Distinct roles of Candida albicans-specific genes in host-pathogen interactions


Human fungal pathogens are distributed throughout their kingdom, suggesting that pathogenic potential evolved independently. Candida albicans is the most virulent member of the CUG clade of yeasts and a common cause of both superficial and invasive infections. We therefore hypothesized that C. albicans possesses distinct pathogenicity mechanisms. In silico genome subtraction and comparative transcriptional analysis identified a total of 65 C. albicans-specific genes (ASGs) expressed during infection. Phenotypic characterization of six ASG-null mutants demonstrated that these genes are dispensable for in vitro growth but play defined roles in host-pathogen interactions. Based on these analyses, we investigated two ASGs in greater detail. An orf19.6688Delta mutant was found to be fully virulent in a mouse model of disseminated candidiasis and to induce higher levels of the proinflammatory cytokine interleukin-1beta (IL-1beta) following incubation with murine macrophages. A pga16Delta mutant, on the other hand, exhibited attenuated virulence. Moreover, we provide evidence that secondary filamentation events (multiple hyphae emerging from a mother cell and hyphal branching) contribute to pathogenicity: PGA16 deletion did not influence primary hypha formation or extension following contact with epithelial cells; however, multiple hyphae and hyphal branching were strongly reduced. Significantly, these hyphae failed to damage host cells as effectively as the multiple hypha structures formed by wild-type C. albicans cells. Together, our data show that species-specific genes of a eukaryotic pathogen can play important roles in pathogenicity.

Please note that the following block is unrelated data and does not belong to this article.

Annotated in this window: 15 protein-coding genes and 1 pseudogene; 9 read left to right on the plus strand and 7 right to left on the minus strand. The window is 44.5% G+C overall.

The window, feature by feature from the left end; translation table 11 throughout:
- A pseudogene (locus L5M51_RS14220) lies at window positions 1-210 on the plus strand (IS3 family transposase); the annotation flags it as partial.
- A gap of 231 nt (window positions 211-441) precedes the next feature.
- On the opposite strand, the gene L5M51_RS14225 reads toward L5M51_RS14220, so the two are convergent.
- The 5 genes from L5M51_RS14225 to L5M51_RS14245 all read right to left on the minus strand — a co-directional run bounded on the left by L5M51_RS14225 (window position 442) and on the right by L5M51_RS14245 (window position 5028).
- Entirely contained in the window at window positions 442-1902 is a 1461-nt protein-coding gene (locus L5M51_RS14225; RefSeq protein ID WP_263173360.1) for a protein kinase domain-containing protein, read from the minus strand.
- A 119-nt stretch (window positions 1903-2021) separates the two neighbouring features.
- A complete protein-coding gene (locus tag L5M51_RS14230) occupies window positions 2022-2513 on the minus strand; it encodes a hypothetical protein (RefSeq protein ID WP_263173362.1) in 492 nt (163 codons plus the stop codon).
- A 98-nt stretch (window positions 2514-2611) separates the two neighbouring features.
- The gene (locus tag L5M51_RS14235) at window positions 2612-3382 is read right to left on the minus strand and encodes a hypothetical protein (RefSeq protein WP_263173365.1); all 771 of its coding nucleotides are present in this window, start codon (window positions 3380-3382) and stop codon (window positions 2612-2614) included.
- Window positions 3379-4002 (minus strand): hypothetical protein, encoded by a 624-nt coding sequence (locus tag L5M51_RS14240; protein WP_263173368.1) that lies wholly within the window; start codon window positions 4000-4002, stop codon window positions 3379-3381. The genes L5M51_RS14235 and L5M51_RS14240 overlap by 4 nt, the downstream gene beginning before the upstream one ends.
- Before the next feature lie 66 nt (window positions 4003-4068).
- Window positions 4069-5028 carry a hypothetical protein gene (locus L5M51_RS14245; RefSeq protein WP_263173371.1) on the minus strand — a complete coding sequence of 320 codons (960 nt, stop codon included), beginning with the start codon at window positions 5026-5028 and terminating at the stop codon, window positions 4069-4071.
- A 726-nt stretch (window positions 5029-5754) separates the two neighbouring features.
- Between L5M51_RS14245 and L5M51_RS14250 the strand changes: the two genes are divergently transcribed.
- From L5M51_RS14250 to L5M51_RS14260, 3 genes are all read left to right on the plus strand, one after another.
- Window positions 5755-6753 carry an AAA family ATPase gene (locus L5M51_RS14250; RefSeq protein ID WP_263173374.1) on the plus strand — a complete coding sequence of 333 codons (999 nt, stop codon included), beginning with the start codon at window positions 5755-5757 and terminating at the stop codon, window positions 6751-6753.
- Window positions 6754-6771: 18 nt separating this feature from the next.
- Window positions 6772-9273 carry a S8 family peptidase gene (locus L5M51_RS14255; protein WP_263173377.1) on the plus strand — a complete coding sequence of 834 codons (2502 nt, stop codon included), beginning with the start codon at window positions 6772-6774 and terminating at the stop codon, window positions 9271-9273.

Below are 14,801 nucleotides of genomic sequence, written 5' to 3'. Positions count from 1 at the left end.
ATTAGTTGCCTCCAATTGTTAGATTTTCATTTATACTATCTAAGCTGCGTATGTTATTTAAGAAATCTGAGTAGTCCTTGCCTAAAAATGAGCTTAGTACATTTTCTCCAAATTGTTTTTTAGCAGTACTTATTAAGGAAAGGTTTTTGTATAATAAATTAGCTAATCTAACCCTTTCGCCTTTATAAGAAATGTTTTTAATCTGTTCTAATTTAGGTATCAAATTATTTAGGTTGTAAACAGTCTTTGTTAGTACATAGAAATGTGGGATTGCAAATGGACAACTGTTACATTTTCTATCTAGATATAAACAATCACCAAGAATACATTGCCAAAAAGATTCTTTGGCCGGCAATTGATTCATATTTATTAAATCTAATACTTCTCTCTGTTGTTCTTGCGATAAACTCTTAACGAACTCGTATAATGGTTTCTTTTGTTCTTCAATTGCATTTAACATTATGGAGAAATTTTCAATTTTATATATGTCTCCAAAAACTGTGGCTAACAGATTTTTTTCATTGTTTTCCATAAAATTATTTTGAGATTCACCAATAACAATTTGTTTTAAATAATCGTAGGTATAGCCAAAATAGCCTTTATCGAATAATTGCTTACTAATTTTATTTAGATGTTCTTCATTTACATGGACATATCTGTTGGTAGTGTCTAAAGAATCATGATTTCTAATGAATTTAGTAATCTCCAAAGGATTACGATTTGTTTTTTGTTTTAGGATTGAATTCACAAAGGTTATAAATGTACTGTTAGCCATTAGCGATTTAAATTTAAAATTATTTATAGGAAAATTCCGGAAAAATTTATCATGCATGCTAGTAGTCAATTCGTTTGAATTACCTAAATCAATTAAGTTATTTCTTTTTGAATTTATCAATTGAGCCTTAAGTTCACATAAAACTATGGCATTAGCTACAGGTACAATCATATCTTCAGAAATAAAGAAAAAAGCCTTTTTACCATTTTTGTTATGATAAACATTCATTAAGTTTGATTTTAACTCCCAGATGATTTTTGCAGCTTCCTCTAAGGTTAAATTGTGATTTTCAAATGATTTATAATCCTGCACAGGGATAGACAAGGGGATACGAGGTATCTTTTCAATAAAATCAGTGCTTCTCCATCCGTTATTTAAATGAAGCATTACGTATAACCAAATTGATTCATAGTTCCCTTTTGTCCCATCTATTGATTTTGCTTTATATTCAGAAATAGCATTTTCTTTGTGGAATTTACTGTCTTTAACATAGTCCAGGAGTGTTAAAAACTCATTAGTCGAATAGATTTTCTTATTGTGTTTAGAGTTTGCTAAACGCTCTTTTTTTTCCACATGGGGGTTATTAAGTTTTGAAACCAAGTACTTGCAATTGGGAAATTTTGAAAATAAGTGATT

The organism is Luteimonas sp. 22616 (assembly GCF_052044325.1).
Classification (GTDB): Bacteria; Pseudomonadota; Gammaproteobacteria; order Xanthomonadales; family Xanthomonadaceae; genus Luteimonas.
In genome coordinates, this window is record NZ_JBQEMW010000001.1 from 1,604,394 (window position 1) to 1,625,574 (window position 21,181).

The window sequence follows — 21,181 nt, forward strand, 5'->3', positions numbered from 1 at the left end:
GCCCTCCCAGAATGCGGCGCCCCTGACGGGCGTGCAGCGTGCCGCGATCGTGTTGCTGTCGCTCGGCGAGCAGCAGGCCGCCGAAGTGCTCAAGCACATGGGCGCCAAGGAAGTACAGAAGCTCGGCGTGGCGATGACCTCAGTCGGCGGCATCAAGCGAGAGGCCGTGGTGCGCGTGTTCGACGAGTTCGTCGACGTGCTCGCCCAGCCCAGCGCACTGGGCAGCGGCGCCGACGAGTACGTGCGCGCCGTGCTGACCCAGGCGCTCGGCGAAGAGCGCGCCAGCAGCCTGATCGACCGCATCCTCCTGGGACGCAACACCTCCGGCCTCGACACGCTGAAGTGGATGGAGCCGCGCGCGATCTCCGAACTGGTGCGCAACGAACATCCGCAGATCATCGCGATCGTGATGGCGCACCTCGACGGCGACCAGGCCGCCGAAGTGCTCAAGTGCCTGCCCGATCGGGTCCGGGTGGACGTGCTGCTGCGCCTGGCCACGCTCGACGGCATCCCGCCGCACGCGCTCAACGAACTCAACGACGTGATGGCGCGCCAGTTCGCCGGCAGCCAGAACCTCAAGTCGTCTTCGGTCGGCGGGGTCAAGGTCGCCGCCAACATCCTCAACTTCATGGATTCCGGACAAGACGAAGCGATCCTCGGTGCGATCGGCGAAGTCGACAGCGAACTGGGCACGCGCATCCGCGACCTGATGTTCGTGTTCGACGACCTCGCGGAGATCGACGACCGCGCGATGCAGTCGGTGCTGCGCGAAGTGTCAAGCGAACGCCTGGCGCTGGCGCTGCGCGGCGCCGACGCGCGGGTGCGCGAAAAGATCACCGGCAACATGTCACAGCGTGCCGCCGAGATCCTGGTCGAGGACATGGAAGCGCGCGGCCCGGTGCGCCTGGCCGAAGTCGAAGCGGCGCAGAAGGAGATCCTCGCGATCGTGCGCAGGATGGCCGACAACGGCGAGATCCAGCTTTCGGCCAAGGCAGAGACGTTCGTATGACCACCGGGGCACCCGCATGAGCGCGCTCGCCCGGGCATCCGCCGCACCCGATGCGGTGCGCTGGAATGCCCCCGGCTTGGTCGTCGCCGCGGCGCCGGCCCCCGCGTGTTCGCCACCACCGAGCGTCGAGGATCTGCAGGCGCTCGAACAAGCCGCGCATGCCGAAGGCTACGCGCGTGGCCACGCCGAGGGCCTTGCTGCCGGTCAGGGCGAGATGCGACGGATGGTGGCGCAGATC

SEEK ID: https://funginet.hki-jena.de/publications/48

PubMed ID: 24610660

Projects: FungiNet C - Candida projects

Journal: Eukaryot Cell


Date Published: 7th Mar 2014

Authors: D. Wilson, F. L. Mayer, P. Miramon, F. Citiulo, S. Slesiona, Ilse Jacobsen, Bernhard Hube

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Created: 14th Mar 2016 at 12:56

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